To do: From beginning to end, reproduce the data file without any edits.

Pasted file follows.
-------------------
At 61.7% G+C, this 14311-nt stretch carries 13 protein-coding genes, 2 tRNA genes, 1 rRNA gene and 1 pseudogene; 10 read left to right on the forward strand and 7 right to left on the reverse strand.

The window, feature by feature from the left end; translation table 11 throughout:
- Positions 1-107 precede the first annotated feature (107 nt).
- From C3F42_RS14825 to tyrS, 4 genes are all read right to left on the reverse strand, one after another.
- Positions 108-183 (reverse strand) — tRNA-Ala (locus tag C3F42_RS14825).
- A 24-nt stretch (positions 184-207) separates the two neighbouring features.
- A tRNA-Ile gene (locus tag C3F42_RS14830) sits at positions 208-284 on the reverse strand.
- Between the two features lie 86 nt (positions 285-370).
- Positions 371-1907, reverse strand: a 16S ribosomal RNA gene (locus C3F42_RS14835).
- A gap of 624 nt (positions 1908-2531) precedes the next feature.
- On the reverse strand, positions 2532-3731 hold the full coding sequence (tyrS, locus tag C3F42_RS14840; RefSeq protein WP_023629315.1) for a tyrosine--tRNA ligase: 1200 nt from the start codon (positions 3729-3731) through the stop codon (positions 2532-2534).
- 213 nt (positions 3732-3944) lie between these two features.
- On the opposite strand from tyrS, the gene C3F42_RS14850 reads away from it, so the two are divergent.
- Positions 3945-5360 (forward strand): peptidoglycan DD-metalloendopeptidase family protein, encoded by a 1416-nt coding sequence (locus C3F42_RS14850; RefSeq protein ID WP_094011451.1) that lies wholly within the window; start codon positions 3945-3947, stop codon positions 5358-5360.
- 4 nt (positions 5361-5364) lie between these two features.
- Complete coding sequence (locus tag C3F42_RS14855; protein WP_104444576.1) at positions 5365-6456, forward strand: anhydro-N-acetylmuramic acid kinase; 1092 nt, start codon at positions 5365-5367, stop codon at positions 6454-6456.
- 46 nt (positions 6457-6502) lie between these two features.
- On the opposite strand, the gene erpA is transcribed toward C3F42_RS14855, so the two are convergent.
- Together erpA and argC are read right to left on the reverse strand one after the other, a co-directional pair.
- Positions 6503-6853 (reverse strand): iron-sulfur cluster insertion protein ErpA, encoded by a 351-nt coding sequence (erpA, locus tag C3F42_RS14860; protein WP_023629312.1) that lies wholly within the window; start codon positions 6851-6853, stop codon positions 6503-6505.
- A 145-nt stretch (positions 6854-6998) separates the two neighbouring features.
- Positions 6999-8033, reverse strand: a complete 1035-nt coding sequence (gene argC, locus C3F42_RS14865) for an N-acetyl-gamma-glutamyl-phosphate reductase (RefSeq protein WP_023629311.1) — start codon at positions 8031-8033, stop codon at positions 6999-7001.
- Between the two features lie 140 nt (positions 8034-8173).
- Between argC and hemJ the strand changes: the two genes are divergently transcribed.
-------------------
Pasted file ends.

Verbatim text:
At 61.7% G+C, this 14311-nt stretch carries 13 protein-coding genes, 2 tRNA genes, 1 rRNA gene and 1 pseudogene; 10 read left to right on the forward strand and 7 right to left on the reverse strand.

The window, feature by feature from the left end; translation table 11 throughout:
- Positions 1-107 precede the first annotated feature (107 nt).
- From C3F42_RS14825 to tyrS, 4 genes are all read right to left on the reverse strand, one after another.
- Positions 108-183 (reverse strand) — tRNA-Ala (locus tag C3F42_RS14825).
- A 24-nt stretch (positions 184-207) separates the two neighbouring features.
- A tRNA-Ile gene (locus tag C3F42_RS14830) sits at positions 208-284 on the reverse strand.
- Between the two features lie 86 nt (positions 285-370).
- Positions 371-1907, reverse strand: a 16S ribosomal RNA gene (locus C3F42_RS14835).
- A gap of 624 nt (positions 1908-2531) precedes the next feature.
- On the reverse strand, positions 2532-3731 hold the full coding sequence (tyrS, locus tag C3F42_RS14840; RefSeq protein WP_023629315.1) for a tyrosine--tRNA ligase: 1200 nt from the start codon (positions 3729-3731) through the stop codon (positions 2532-2534).
- 213 nt (positions 3732-3944) lie between these two features.
- On the opposite strand from tyrS, the gene C3F42_RS14850 reads away from it, so the two are divergent.
- Positions 3945-5360 (forward strand): peptidoglycan DD-metalloendopeptidase family protein, encoded by a 1416-nt coding sequence (locus C3F42_RS14850; RefSeq protein ID WP_094011451.1) that lies wholly within the window; start codon positions 3945-3947, stop codon positions 5358-5360.
- 4 nt (positions 5361-5364) lie between these two features.
- Complete coding sequence (locus tag C3F42_RS14855; protein WP_104444576.1) at positions 5365-6456, forward strand: anhydro-N-acetylmuramic acid kinase; 1092 nt, start codon at positions 5365-5367, stop codon at positions 6454-6456.
- 46 nt (positions 6457-6502) lie between these two features.
- On the opposite strand, the gene erpA is transcribed toward C3F42_RS14855, so the two are convergent.
- Together erpA and argC are read right to left on the reverse strand one after the other, a co-directional pair.
- Positions 6503-6853 (reverse strand): iron-sulfur cluster insertion protein ErpA, encoded by a 351-nt coding sequence (erpA, locus tag C3F42_RS14860; protein WP_023629312.1) that lies wholly within the window; start codon positions 6851-6853, stop codon positions 6503-6505.
- A 145-nt stretch (positions 6854-6998) separates the two neighbouring features.
- Positions 6999-8033, reverse strand: a complete 1035-nt coding sequence (gene argC, locus C3F42_RS14865) for an N-acetyl-gamma-glutamyl-phosphate reductase (RefSeq protein WP_023629311.1) — start codon at positions 8031-8033, stop codon at positions 6999-7001.
- Between the two features lie 140 nt (positions 8034-8173).
- Between argC and hemJ the strand changes: the two genes are divergently transcribed.